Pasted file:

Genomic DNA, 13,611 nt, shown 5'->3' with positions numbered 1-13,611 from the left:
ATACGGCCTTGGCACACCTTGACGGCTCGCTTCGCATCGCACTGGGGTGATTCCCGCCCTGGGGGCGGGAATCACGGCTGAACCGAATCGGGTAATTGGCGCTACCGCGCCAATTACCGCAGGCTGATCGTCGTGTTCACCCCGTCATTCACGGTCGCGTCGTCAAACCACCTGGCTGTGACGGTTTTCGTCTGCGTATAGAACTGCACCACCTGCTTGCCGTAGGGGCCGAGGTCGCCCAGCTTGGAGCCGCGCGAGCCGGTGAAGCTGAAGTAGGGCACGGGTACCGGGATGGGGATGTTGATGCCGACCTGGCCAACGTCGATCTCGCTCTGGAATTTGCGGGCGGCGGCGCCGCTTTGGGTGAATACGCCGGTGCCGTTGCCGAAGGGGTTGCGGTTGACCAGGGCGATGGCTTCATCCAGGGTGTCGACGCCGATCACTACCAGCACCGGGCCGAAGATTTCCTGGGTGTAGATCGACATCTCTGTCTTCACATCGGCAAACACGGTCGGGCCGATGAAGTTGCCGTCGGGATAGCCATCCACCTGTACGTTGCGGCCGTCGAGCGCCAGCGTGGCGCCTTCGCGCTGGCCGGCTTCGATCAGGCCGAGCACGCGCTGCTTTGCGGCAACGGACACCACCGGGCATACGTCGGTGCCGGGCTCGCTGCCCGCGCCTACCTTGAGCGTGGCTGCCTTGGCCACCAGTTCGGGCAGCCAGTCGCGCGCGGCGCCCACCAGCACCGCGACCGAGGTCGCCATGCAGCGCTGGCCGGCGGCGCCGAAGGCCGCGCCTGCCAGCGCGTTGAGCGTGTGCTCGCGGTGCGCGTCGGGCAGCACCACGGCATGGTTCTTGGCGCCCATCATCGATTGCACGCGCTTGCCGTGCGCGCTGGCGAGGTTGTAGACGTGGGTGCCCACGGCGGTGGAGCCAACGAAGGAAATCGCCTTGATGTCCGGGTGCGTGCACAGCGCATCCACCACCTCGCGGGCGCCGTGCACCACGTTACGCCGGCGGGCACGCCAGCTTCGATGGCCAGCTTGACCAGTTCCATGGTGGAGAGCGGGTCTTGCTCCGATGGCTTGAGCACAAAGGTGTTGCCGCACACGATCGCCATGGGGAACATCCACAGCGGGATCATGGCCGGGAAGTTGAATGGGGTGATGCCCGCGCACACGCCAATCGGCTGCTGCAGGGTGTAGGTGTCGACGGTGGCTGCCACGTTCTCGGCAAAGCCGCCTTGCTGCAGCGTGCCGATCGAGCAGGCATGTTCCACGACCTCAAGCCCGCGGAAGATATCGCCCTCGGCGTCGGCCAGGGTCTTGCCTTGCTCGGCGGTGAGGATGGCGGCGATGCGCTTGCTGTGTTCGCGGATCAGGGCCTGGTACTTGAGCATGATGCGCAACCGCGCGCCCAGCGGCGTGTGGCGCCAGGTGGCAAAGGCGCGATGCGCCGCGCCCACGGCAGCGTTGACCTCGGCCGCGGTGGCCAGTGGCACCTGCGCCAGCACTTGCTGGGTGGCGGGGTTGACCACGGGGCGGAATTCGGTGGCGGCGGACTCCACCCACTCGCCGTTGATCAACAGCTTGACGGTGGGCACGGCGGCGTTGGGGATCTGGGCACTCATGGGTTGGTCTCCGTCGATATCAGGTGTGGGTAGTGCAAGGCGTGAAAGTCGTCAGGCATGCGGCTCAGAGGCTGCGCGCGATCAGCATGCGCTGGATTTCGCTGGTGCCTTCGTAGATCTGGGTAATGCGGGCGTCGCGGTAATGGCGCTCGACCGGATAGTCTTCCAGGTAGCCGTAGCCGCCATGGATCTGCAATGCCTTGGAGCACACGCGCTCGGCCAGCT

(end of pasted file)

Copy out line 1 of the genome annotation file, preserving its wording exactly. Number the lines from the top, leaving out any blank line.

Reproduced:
Genomic DNA, 13,611 nt, shown 5'->3' with positions numbered 1-13,611 from the left: